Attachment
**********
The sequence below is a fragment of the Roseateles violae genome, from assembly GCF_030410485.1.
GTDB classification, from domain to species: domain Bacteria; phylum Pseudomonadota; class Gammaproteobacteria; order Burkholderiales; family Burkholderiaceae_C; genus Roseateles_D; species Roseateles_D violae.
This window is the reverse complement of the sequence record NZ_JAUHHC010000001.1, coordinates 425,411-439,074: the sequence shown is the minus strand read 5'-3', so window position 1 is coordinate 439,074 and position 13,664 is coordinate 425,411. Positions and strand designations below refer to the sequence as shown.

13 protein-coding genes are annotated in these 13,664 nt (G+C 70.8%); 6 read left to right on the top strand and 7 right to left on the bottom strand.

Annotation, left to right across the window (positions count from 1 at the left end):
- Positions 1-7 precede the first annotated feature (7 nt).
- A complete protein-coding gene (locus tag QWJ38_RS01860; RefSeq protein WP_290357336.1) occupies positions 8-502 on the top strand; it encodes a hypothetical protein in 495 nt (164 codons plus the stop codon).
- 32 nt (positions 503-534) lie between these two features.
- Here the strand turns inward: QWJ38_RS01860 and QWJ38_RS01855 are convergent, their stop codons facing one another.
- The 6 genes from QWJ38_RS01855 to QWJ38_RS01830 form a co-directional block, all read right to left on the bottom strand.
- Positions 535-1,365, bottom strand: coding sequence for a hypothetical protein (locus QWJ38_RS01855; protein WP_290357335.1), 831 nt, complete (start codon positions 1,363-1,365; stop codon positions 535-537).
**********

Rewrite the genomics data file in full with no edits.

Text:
The sequence below is a fragment of the Roseateles violae genome, from assembly GCF_030410485.1.
GTDB classification, from domain to species: domain Bacteria; phylum Pseudomonadota; class Gammaproteobacteria; order Burkholderiales; family Burkholderiaceae_C; genus Roseateles_D; species Roseateles_D violae.
This window is the reverse complement of the sequence record NZ_JAUHHC010000001.1, coordinates 425,411-439,074: the sequence shown is the minus strand read 5'-3', so window position 1 is coordinate 439,074 and position 13,664 is coordinate 425,411. Positions and strand designations below refer to the sequence as shown.

13 protein-coding genes are annotated in these 13,664 nt (G+C 70.8%); 6 read left to right on the top strand and 7 right to left on the bottom strand.

Annotation, left to right across the window (positions count from 1 at the left end):
- Positions 1-7 precede the first annotated feature (7 nt).
- A complete protein-coding gene (locus tag QWJ38_RS01860; RefSeq protein WP_290357336.1) occupies positions 8-502 on the top strand; it encodes a hypothetical protein in 495 nt (164 codons plus the stop codon).
- 32 nt (positions 503-534) lie between these two features.
- Here the strand turns inward: QWJ38_RS01860 and QWJ38_RS01855 are convergent, their stop codons facing one another.
- The 6 genes from QWJ38_RS01855 to QWJ38_RS01830 form a co-directional block, all read right to left on the bottom strand.
- Positions 535-1,365, bottom strand: coding sequence for a hypothetical protein (locus QWJ38_RS01855; protein WP_290357335.1), 831 nt, complete (start codon positions 1,363-1,365; stop codon positions 535-537).